John McAuliffe‘s The Way In continues to explore a contemporary life whose domestic spaces and routines are lovingly itemized and reassembled: these poems tell stories and find images for ‘soul-making’ in the everyday world of sheds, swimming pools, concert halls, parks, ferry ports, galleries, protest marches, cinemas and street corners.
And The Way In also ranges further into ‘public’ life in a central sequence which brings its reader off the beaten path on a tour of Ireland and England: that sequence, ‘Home, Again’, combines autobiography and travel writing as it probes the countries’ shared history, borrowing the form of Edmund Spenser’s ‘Colin Clout’s Come Home Again’ as it summons the ghosts of those who haunt the places it visits.
These are open, vividly imagined poems which speak directly to readers as they look to find ‘A way of answering / to a day, to years of them, that we step into and speak up for’.
‘Subtlety is a word that defines the poetry of John McAuliffe, whose previous collection, Of All Places was a Poetry Book Society recommendation. The title of his fourth collection, The Way In, suggests that he is an intuitive poet, who waits until he finds the right size and shape of key for the lock, then turns … and we’re in.’ — Aifric McGlinchey, Southword
Subtlety is a word that defines the poetry of John McAuliffe, whose previous collection, Of All Places was a Poetry Book Society recommendation. The title of his fourth collection, The Way In, suggests that he is an intuitive poet, who waits until he finds the right size and shape of key for the lock, then turns… and we’re in. Though nothing is as simple as it seems:
In the cities it’s a beach
it’s a night
it’s a glass of wine
it’s the morning and the radio
in a small glass
saying something out loud, oblivious
McAuliffe’s skill is in his deftly selected details. In the narrative poem ‘Shed’, human nature is revealed as slowly and steadily as the shed’s journey from one neighbour’s garden to another: “half full cans / of paint and petrol, full potential, evaporating into the air.” These are quiet poems; no psychedelic whirligigs. ‘The Retreat’ might be describing his spare writing style: “A white wall / with nothing on it at all except what I put there. This. The bell / of that church, clean and punctual.”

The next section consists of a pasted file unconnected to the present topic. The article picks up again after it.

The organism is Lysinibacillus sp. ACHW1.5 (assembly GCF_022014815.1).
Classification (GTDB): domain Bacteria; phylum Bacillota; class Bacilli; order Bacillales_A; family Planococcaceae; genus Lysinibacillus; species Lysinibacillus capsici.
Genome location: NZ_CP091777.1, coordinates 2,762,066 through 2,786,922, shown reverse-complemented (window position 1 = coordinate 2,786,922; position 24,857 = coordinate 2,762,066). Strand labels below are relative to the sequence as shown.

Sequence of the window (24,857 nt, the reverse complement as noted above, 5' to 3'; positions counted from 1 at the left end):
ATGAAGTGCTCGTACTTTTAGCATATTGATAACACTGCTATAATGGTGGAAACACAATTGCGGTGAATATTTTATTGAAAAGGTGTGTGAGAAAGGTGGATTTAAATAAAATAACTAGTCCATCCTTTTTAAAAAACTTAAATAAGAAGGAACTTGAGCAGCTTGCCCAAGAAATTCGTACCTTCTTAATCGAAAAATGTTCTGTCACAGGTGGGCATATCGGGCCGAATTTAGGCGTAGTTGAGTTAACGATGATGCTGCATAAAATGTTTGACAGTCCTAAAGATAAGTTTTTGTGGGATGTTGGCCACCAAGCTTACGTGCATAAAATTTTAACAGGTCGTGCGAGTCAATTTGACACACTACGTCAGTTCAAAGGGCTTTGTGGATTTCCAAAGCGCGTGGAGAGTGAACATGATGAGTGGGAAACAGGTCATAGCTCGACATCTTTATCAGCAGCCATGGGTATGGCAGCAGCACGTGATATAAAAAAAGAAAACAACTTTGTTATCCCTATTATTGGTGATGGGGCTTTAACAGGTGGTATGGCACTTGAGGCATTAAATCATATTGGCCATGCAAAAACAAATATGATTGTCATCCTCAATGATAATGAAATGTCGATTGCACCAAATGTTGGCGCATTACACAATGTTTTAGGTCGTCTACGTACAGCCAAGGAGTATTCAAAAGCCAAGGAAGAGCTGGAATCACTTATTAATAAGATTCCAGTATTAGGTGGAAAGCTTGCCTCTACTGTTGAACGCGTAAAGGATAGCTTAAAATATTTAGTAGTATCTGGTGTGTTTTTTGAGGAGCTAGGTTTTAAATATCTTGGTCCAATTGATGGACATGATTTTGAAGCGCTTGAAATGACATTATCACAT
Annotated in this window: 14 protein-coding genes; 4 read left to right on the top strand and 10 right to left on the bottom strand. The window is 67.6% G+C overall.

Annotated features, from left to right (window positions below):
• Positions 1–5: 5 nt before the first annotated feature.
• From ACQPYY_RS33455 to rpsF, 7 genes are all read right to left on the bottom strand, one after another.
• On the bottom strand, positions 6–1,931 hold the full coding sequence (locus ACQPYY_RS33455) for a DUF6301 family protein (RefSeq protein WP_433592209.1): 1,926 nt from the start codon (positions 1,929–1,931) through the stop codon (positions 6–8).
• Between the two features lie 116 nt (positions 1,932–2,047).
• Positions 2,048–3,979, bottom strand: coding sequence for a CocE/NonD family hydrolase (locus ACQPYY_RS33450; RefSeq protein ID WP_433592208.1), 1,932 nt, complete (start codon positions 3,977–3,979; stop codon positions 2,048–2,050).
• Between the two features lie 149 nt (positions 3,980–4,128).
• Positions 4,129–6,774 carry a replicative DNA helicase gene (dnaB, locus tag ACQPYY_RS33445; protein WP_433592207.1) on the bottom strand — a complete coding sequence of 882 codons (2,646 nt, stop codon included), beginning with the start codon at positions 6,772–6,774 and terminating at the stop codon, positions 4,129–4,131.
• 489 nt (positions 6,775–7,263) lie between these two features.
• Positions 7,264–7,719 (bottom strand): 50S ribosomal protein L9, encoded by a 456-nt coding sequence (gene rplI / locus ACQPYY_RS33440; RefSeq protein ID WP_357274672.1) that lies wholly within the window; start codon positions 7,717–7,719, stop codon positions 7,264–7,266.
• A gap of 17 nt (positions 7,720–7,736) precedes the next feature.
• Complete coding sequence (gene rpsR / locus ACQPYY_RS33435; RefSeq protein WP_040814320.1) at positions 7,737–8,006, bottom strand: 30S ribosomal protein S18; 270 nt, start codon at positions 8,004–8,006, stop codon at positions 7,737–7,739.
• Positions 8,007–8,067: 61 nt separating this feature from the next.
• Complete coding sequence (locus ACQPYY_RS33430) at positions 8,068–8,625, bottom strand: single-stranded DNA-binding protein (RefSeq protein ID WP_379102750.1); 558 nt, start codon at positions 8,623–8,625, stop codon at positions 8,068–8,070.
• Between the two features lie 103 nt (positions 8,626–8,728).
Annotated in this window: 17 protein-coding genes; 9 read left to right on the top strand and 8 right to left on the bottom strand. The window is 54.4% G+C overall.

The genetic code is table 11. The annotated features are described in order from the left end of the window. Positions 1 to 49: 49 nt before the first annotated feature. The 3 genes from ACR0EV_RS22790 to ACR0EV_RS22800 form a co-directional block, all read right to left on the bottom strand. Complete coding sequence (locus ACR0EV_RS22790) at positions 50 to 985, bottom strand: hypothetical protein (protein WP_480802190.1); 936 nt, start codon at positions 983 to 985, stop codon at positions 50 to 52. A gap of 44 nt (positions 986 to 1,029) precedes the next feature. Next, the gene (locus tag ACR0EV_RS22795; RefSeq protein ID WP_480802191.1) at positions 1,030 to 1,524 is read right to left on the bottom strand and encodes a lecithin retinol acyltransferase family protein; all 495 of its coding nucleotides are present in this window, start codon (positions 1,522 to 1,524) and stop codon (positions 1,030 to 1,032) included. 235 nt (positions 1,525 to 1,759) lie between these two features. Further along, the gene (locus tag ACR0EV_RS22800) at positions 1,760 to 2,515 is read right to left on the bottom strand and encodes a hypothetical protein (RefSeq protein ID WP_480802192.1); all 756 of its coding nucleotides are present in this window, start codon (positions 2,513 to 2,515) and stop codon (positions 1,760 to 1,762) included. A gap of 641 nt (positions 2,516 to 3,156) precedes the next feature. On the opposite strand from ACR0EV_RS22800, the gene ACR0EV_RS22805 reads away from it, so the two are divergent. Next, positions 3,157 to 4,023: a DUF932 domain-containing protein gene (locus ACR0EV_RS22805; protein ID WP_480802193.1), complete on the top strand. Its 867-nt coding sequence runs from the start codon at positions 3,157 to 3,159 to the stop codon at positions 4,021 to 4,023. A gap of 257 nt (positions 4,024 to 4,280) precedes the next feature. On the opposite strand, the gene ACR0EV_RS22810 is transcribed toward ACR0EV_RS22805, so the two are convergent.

. . . It is through things that John McAuliffe tells his narrative, and like Don Paterson’s “great twin-engined swaying wingspan of us” in ‘The Thread’, McAuliffe’s dragon in ‘Exeunt’ (part 4 of ‘Knight’) becomes a symbol of the thread that holds them together as they find themselves:
on our knees, putting the evening and years of practice
into pushing it between us, making plane noise,
mmmmhmmmm, nnnng, ng, ng, nnnnng,
revving through take-off, bearing it all, up up,
and no thought of landing.
The poems archive private and family memories in language that is crystalline, uncontrived and intelligent. Sometimes the intimacy is so tender, the reader feels they have stumbled on a private diary, or letters to a loved one. There is a truth to this collection, and a sincerity that is achieved simply because he is not trying to impress anyone. The skillfully wrought poems are
A way of answering
to a day, to years of them, that we step into and speak up for.
There is no one else I am talking to.
— Aifric McGlinchey, Southword
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Although John McAuliffe’s new book is founded in what the back cover describes as “the domestic spaces and routines” of a contemporary life, subjects of which he is such a master, its general drift is out from the domestic centre and back.
. . . the later poems in the book have turned without notice towards the wistful and the autumnal. We should have taken more interest in the flowers since “Summer we’re about again to give up for lost”.
The danger for the everyday is its vulnerability. The book does end, after all, with a group of beautiful poems about the reliable domestic virtues of “the household of continuance” (a phrase from another 16th-century poet, Surrey). One unforgettable poem, The Rebuild, has caught perfectly the movement from familiarity to anxiety. A woman is moving into an old house “and tipped a little, as though she’d taken a drink, / or lost a heel, or aged overnight by years”. She hears birdsong and branches moving, “familiar, quiet, unpredictable music”, “but also, farther off, a bus’s creaking brakes / at the stop a street away, hearing even, / the torch in her hand, the doors clatter open and the driver / name the price, there and back”.
— Bernard O’Donoghue, The Irish Times
Joint winner of the Michael Hartnett Award
Publication date: 2015
ISBN PBK: 978 1 85235 630 0
ISBN HBK: 978 1 85235 631 6